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Matthew Elliott responds to Daniel Moylan's attack on the TaxPayers' Alliance

Picture_8 Matthew Elliott is founder and chief executive of the TaxPayers' Alliance and responds here to this morning's attack on the organisation penned by Councillor Daniel Moylan.

There was high praise indeed for the TaxPayers’ Alliance today from Kensington and Chelsea’s Councillor Daniel Moylan: in a fit of high dudgeon we are compared, variously, to “destructive nihilists”, the rioters of 1967 Paris, Mussolini supporters and Stalinists. All in all, quite an impressive haul – I’m sure the Black and Tans will be sad they were left off the list.

Leaving aside the hyperbole, what actually is the kernel of Cllr Moylan’s dislike of the TPA? Perhaps a bit of background would help to explain where this came from. Last week, local TPA activists joined forces with the West London Residents Association, Cllr Victoria Borwick and Guide Dogs for the Blind to protest against expensive, dangerous and inappropriate changes to the area around Sloane Square, and to object to a £40 million extension of the changes to Exhibition Road.

Prior to our opposition to these particular plans, Kensington and Chelsea apparently felt comfortable being associated with the TPA when we praised them in the national press for their welcome tax rebate. It seems that Councillor Moylan’s definition of nihilist is simply someone who disagrees with him.

Despite the issue apparently being a personal, local annoyance to Councillor Moylan, his article turns that personal annoyance into a question of the TPA’s national campaign and our fundamental aims. His questions are worth addressing.

The Better Government position paper that he cites as being devoid of proposals for how Government should function actually goes into a fair degree of detail about how we would like to reform the work of the State. To start with, it is a position paper and thus deals primarily with the problems our Better Government campaign seeks to address. In terms of outcomes, many areas of our public services from healthcare and education to criminal justice are simply not working as well as they should. Whilst mistaken and wrong-headed policies are undoubtedly partially to blame, the paper identifies more fundamental, structural and managerial reasons for the ongoing failure by parties of all colours to deliver good service.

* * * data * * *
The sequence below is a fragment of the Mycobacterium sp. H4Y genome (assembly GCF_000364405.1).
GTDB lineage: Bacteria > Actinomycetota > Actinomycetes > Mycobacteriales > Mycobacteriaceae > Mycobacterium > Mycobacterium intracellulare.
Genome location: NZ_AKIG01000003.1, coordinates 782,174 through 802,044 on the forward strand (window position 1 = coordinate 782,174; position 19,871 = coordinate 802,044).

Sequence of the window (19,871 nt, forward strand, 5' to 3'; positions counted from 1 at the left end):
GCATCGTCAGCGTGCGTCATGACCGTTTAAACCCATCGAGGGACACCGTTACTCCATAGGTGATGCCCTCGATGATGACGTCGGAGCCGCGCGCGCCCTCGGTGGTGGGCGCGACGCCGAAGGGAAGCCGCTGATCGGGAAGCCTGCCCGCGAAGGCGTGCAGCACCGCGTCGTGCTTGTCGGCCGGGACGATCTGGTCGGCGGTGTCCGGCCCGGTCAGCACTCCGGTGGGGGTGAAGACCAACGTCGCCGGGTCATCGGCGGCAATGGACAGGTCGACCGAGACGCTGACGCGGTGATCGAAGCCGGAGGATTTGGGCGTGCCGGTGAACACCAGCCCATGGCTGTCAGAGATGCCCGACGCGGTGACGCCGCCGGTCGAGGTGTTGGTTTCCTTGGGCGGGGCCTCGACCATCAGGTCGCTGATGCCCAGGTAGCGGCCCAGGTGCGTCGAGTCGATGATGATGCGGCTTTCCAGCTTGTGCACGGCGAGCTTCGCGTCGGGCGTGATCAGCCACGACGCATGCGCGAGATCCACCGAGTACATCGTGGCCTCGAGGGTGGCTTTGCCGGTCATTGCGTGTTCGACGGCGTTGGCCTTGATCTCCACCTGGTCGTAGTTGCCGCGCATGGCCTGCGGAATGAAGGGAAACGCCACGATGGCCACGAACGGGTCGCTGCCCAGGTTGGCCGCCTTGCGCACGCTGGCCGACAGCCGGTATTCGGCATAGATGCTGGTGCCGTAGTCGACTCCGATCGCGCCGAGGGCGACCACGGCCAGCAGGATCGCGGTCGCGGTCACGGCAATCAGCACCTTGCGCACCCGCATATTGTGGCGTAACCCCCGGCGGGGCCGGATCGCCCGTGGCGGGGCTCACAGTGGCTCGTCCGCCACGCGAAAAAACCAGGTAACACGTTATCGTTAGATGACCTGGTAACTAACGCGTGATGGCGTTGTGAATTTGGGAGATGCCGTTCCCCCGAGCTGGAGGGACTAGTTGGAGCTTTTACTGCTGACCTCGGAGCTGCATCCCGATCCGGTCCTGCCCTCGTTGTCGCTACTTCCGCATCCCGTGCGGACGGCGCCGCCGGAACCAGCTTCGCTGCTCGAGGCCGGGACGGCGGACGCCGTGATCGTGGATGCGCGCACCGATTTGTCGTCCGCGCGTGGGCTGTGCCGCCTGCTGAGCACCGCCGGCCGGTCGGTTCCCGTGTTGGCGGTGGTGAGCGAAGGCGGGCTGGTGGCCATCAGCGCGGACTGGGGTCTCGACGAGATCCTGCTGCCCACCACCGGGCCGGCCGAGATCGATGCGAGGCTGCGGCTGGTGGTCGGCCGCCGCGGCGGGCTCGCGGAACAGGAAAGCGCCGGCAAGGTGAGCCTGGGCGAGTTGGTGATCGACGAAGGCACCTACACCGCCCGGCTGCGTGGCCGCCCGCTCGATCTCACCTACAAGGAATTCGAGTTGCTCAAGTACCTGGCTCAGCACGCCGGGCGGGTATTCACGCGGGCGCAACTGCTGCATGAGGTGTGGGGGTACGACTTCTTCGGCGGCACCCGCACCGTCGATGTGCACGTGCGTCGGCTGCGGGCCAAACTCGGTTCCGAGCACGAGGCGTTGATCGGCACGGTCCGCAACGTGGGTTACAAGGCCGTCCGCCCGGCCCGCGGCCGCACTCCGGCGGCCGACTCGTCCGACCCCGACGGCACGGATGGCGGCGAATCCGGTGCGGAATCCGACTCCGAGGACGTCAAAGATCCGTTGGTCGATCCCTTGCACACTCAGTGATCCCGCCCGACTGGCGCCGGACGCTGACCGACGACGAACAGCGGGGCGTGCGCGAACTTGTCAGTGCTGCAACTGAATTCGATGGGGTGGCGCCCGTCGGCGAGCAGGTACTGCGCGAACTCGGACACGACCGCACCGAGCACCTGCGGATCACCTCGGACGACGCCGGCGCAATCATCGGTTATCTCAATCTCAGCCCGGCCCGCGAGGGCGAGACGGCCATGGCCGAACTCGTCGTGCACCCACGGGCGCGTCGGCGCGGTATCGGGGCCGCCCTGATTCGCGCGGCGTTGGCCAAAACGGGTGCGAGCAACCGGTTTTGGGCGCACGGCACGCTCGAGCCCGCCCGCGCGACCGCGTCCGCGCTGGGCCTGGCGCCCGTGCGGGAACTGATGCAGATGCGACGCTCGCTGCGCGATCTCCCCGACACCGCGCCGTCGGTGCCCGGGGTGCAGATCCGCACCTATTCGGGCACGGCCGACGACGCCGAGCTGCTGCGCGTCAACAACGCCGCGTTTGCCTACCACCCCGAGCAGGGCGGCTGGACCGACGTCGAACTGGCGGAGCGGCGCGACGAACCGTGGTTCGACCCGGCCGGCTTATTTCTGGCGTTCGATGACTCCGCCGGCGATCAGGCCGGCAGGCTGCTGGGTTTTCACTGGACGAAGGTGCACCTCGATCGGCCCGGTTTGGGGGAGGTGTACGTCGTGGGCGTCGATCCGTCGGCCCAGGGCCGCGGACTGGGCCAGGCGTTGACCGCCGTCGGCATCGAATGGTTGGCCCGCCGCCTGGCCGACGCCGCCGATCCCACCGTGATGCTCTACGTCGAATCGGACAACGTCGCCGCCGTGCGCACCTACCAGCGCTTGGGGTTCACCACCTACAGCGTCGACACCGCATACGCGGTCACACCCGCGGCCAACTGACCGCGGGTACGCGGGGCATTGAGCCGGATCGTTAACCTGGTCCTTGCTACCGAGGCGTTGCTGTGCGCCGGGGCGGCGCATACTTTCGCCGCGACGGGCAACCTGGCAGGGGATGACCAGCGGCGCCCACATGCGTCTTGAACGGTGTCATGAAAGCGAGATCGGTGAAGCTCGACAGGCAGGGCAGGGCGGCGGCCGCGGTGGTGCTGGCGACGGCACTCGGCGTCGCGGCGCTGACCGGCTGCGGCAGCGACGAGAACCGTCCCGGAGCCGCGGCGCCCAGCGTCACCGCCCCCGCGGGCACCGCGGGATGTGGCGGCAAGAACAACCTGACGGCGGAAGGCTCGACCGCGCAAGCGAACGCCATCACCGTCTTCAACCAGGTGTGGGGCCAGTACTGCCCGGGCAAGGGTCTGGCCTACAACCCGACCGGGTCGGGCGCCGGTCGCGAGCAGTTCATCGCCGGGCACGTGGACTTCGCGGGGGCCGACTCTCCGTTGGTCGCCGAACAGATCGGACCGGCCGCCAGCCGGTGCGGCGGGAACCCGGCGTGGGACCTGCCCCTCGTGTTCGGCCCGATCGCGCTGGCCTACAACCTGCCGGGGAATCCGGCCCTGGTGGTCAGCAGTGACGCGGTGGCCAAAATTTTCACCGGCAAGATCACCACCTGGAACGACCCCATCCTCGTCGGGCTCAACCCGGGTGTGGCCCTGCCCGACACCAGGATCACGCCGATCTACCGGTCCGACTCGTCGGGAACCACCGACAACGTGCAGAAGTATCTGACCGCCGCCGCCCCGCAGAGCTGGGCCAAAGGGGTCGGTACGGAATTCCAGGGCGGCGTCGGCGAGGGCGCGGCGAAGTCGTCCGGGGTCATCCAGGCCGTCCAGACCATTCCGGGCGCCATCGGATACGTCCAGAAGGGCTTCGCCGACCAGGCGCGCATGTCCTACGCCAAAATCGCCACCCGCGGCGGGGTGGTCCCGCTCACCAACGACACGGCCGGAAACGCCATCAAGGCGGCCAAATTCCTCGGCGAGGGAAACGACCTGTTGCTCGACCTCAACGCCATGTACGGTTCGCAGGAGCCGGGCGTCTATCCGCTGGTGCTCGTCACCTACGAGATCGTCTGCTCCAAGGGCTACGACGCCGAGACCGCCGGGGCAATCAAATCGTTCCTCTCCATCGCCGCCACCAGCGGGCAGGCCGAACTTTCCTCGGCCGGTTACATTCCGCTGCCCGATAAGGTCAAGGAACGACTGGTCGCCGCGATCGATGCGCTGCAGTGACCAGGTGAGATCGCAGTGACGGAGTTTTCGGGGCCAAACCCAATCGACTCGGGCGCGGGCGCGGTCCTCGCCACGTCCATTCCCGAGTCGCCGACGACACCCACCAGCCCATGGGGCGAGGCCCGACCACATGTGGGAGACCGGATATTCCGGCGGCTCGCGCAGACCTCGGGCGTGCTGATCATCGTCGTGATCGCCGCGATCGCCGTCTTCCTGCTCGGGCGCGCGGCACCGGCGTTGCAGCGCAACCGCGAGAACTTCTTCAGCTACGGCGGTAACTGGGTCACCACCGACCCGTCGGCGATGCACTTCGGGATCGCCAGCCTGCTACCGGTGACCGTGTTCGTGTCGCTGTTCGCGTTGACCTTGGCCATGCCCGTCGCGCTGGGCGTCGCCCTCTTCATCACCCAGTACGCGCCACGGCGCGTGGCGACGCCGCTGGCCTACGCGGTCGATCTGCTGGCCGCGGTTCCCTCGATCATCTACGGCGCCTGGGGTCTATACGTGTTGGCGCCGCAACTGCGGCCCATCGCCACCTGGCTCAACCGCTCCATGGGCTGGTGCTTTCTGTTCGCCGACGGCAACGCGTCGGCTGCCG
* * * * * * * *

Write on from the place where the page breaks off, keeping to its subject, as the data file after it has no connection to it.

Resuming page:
It is not anti-democratic to point out that the jobs of many senior Ministers are simply impossible for one person to do. The problem is certainly compounded by the fact that many politicians who occupy the posts have little management experience, and even less experience of the sector they are running, but the best business people in the world would struggle to run such bizarre composite departments. We need the state to be less centralised, less cumbersome and smaller.

That isn’t a case for anarchy, dictatorship, or technocracy.  It just makes it clear that we can’t rely on politicians to personally manage huge, centralised organisations delivering vital public services.

Councillor Moylan has apparently failed to recognise the distinction between controlling public services from the top and micromanaging their delivery at the front line. We need to let professionals do the day to day management of public services and put actual control, the ability to decide policy and hold public sector organisations to account, back in the hands of ordinary people.  In some cases that will mean more powers through the ballot box, such as electing local police commissioners.  In others it means taking power from politicians or the state and giving it to people directly. In education, for example, this means giving parents control of the money spent on their children’s education.